For Immediate Release
JAKARTA – In response to the ongoing eruptions of Mount Sinabung in North Sumatra, United States Ambassador Robert Blake offered $100,000 to support the Government of Indonesia’s response. The U.S. government, through the Office of U.S. Foreign Disaster Assistance of the U.S. Agency for International Development (USAID), is providing humanitarian relief items to people residing in evacuation centers.
“I am impressed by the strong spirit and resilience of the communities at Mt. Sinabung,” said Ambassador Robert Blake. “The United States is committed to working with the Government of Indonesia to help the people of Sinabung recover from this calamity and rebuild their lives, and to continue to help the Government monitor volcanic activity to save lives.”
The United States’ contribution of funds will allow the International Organization for Migration to purchase, distribute, and replenish critical supplies to those living in camps and deeply affected in the aftermath of the eruptions.
USAID’s on-going Volcano Disaster Assistance Program (VDAP), undertaken in partnership with the U.S. Geological Survey, is also currently providing on site and remote technical assistance and equipment to the Center of Volcanology and Geological Hazard Mitigation (CVGHM) to strengthen volcano monitoring and response in the area.
The equipment created a seismic monitoring network near Mount Sinabung to detect volcano-related earthquakes – often precursors to eruptions – and was used by CVGHM to establish three seismic field stations and a base station near Mount Sinabung. The stations allow real-time monitoring of the volcano and provide up-to-date information to the surrounding community. VDAP’s satellite remote sensing data and interpretations supported life-saving decisions by emergency managers. Since 2004, USAID’s VDAP has worked to strengthen volcano monitoring, mitigation and response capacity in Indonesia.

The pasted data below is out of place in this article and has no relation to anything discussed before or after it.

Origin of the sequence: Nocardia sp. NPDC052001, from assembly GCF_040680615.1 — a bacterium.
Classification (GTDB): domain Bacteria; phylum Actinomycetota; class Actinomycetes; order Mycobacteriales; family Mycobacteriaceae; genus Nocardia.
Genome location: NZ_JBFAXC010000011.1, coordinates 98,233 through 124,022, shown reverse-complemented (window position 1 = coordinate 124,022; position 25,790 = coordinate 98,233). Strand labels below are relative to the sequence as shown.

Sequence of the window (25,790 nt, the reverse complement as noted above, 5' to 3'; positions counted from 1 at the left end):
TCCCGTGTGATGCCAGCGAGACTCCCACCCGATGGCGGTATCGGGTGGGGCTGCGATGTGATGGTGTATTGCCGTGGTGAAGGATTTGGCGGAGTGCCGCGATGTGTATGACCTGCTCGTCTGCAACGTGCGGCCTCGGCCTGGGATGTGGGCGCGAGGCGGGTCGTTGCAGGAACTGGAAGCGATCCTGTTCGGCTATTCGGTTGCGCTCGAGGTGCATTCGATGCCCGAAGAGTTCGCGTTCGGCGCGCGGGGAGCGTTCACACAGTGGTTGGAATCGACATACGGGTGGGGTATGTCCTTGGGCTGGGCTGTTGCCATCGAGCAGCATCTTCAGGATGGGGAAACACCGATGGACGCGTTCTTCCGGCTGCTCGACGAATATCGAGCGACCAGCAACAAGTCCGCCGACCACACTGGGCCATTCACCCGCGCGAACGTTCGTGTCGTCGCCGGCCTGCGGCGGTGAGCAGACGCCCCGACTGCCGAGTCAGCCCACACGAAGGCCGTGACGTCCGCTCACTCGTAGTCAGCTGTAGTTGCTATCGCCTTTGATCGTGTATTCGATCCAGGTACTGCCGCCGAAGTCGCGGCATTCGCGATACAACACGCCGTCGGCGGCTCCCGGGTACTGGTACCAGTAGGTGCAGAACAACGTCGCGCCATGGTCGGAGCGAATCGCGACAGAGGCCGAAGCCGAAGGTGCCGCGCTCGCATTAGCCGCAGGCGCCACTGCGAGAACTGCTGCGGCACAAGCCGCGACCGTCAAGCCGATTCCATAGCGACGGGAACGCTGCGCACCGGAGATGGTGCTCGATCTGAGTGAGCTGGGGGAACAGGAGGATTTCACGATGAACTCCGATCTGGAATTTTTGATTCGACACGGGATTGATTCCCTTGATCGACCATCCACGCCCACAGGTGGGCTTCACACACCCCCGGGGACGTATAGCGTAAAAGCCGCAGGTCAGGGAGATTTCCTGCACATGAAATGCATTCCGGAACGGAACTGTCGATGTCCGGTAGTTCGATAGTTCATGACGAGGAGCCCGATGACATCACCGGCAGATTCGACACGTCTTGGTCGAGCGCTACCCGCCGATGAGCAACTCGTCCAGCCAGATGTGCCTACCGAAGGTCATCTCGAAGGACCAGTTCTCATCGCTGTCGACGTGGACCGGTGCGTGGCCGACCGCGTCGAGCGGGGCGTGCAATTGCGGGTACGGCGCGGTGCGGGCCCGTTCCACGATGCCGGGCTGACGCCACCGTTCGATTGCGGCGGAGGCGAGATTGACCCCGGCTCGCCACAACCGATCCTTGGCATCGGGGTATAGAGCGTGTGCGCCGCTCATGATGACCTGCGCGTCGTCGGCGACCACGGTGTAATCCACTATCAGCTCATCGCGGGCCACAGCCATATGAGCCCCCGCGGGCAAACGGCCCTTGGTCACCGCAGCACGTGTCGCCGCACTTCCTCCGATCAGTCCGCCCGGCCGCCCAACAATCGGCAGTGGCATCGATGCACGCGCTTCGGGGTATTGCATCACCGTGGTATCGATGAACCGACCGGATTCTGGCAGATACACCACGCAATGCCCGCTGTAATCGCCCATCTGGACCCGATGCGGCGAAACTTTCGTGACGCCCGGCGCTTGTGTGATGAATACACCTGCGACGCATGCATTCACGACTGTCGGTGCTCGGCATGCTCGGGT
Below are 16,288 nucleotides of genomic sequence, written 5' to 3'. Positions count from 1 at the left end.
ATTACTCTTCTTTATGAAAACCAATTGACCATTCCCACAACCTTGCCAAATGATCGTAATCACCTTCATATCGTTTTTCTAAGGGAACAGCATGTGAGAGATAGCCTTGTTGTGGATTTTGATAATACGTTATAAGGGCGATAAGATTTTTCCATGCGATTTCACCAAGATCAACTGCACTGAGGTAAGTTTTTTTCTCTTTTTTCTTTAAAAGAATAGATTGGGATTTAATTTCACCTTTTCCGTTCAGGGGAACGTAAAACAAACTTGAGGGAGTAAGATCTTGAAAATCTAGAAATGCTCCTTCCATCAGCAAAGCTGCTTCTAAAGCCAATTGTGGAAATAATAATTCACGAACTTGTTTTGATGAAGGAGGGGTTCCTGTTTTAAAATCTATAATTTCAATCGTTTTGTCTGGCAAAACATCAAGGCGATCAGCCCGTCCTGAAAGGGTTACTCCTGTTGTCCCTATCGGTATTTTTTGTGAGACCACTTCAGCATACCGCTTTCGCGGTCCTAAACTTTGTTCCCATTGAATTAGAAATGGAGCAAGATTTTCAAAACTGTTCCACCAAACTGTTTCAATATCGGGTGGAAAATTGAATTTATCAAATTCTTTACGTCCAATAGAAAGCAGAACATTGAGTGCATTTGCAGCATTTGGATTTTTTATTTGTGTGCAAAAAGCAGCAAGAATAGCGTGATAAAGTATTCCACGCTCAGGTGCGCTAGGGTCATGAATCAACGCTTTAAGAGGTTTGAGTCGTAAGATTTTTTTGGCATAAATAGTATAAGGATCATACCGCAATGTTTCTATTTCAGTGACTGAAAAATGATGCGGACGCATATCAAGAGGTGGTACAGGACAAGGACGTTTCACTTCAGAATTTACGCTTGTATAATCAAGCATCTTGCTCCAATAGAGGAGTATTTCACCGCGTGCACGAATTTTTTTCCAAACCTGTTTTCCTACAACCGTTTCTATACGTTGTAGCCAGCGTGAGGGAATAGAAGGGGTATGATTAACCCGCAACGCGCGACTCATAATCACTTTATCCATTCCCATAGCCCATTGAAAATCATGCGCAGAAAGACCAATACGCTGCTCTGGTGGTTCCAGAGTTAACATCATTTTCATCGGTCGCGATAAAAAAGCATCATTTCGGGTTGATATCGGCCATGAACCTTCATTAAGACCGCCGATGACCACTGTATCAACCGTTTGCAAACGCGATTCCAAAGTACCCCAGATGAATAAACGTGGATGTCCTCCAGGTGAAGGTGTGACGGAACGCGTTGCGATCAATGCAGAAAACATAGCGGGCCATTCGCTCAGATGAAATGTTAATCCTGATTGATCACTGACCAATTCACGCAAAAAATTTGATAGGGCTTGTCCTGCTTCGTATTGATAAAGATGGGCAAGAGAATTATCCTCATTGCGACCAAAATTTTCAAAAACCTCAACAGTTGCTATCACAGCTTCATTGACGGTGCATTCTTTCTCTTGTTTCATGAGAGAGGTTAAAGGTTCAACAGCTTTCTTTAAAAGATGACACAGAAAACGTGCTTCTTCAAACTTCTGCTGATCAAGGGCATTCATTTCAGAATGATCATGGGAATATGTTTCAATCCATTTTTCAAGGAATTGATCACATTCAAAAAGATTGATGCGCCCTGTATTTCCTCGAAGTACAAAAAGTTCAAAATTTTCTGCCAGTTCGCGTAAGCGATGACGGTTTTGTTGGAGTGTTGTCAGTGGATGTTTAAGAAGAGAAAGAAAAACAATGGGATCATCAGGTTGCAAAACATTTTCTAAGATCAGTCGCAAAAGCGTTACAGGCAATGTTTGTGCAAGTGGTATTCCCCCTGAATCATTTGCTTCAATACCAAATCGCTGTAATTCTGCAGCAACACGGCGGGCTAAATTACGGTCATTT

Mount Sinabung volcano, located in North Sumatra Province, erupted for the first time in more than 400 years on August 29, 2010. It began erupting again in September 2013, displacing approximately 31,000 people. USAID staff continue to work with local officials and humanitarian agencies in North Sumatra to monitor the situation and provide coordinated assistance to displaced individuals.
This project is just one component of the United States’ disaster relief and climate change programs in Indonesia that underscores the breadth of U.S. engagement under the U.S.-Indonesia Comprehensive Partnership.
Last updated: March 26, 2015